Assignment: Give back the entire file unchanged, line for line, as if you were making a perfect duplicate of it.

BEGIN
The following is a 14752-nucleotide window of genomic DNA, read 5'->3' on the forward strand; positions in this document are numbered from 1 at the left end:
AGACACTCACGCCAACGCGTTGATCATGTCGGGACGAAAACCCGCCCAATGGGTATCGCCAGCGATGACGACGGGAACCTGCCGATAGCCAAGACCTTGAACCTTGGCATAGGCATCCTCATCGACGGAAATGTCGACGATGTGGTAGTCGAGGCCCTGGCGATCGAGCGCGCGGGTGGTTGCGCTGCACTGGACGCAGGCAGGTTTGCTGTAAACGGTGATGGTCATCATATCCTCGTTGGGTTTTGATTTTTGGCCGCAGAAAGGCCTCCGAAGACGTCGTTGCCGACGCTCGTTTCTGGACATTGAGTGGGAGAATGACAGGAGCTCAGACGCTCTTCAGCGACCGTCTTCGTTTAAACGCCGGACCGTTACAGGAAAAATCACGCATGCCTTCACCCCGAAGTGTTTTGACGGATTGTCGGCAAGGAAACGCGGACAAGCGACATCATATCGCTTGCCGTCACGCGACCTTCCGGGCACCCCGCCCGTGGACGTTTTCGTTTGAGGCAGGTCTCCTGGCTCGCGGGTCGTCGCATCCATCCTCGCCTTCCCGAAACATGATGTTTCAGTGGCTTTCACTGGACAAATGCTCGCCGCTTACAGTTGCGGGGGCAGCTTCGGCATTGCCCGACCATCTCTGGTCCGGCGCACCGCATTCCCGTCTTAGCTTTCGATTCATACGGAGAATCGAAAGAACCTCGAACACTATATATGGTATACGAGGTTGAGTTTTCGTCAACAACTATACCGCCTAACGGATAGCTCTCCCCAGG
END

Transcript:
The following is a 14752-nucleotide window of genomic DNA, read 5'->3' on the forward strand; positions in this document are numbered from 1 at the left end:
AGACACTCACGCCAACGCGTTGATCATGTCGGGACGAAAACCCGCCCAATGGGTATCGCCAGCGATGACGACGGGAACCTGCCGATAGCCAAGACCTTGAACCTTGGCATAGGCATCCTCATCGACGGAAATGTCGACGATGTGGTAGTCGAGGCCCTGGCGATCGAGCGCGCGGGTGGTTGCGCTGCACTGGACGCAGGCAGGTTTGCTGTAAACGGTGATGGTCATCATATCCTCGTTGGGTTTTGATTTTTGGCCGCAGAAAGGCCTCCGAAGACGTCGTTGCCGACGCTCGTTTCTGGACATTGAGTGGGAGAATGACAGGAGCTCAGACGCTCTTCAGCGACCGTCTTCGTTTAAACGCCGGACCGTTACAGGAAAAATCACGCATGCCTTCACCCCGAAGTGTTTTGACGGATTGTCGGCAAGGAAACGCGGACAAGCGACATCATATCGCTTGCCGTCACGCGACCTTCCGGGCACCCCGCCCGTGGACGTTTTCGTTTGAGGCAGGTCTCCTGGCTCGCGGGTCGTCGCATCCATCCTCGCCTTCCCGAAACATGATGTTTCAGTGGCTTTCACTGGACAAATGCTCGCCGCTTACAGTTGCGGGGGCAGCTTCGGCATTGCCCGACCATCTCTGGTCCGGCGCACCGCATTCCCGTCTTAGCTTTCGATTCATACGGAGAATCGAAAGAACCTCGAACACTATATATGGTATACGAGGTTGAGTTTTCGTCAACAACTATACCGCCTAACGGATAGCTCTCCCCAGG